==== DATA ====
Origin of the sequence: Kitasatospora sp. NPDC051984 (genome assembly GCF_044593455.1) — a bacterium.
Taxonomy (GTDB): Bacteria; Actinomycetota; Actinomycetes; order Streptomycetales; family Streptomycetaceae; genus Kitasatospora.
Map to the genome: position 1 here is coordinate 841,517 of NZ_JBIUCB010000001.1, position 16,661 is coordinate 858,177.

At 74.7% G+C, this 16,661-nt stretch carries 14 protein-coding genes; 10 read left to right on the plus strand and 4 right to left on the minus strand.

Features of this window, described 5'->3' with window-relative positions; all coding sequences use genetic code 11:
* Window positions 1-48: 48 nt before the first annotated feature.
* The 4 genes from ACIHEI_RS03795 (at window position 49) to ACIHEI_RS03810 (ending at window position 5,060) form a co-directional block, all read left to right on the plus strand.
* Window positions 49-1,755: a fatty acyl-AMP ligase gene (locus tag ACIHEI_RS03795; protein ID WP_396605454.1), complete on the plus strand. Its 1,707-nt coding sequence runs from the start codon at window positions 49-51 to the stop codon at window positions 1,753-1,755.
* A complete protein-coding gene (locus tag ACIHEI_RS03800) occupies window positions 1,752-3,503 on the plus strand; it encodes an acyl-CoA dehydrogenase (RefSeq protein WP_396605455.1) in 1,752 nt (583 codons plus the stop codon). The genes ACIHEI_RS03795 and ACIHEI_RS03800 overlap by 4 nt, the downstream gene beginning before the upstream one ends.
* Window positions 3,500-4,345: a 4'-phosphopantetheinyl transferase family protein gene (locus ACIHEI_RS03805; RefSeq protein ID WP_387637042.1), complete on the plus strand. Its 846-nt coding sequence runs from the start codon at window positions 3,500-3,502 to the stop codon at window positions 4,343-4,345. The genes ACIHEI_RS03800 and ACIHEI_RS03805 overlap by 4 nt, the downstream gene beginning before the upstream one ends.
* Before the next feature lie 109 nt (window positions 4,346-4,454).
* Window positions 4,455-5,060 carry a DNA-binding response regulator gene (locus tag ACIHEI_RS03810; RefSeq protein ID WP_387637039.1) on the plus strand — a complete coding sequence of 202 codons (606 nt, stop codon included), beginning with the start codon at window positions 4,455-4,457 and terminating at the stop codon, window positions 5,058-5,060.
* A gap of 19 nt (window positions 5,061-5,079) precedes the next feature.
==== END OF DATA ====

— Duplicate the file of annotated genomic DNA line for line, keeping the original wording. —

Origin of the sequence: Kitasatospora sp. NPDC051984 (genome assembly GCF_044593455.1) — a bacterium.
Taxonomy (GTDB): Bacteria; Actinomycetota; Actinomycetes; order Streptomycetales; family Streptomycetaceae; genus Kitasatospora.
Map to the genome: position 1 here is coordinate 841,517 of NZ_JBIUCB010000001.1, position 16,661 is coordinate 858,177.

At 74.7% G+C, this 16,661-nt stretch carries 14 protein-coding genes; 10 read left to right on the plus strand and 4 right to left on the minus strand.

Features of this window, described 5'->3' with window-relative positions; all coding sequences use genetic code 11:
* Window positions 1-48: 48 nt before the first annotated feature.
* The 4 genes from ACIHEI_RS03795 (at window position 49) to ACIHEI_RS03810 (ending at window position 5,060) form a co-directional block, all read left to right on the plus strand.
* Window positions 49-1,755: a fatty acyl-AMP ligase gene (locus tag ACIHEI_RS03795; protein ID WP_396605454.1), complete on the plus strand. Its 1,707-nt coding sequence runs from the start codon at window positions 49-51 to the stop codon at window positions 1,753-1,755.
* A complete protein-coding gene (locus tag ACIHEI_RS03800) occupies window positions 1,752-3,503 on the plus strand; it encodes an acyl-CoA dehydrogenase (RefSeq protein WP_396605455.1) in 1,752 nt (583 codons plus the stop codon). The genes ACIHEI_RS03795 and ACIHEI_RS03800 overlap by 4 nt, the downstream gene beginning before the upstream one ends.
* Window positions 3,500-4,345: a 4'-phosphopantetheinyl transferase family protein gene (locus ACIHEI_RS03805; RefSeq protein ID WP_387637042.1), complete on the plus strand. Its 846-nt coding sequence runs from the start codon at window positions 3,500-3,502 to the stop codon at window positions 4,343-4,345. The genes ACIHEI_RS03800 and ACIHEI_RS03805 overlap by 4 nt, the downstream gene beginning before the upstream one ends.
* Before the next feature lie 109 nt (window positions 4,346-4,454).
* Window positions 4,455-5,060 carry a DNA-binding response regulator gene (locus tag ACIHEI_RS03810; RefSeq protein ID WP_387637039.1) on the plus strand — a complete coding sequence of 202 codons (606 nt, stop codon included), beginning with the start codon at window positions 4,455-4,457 and terminating at the stop codon, window positions 5,058-5,060.
* A gap of 19 nt (window positions 5,061-5,079) precedes the next feature.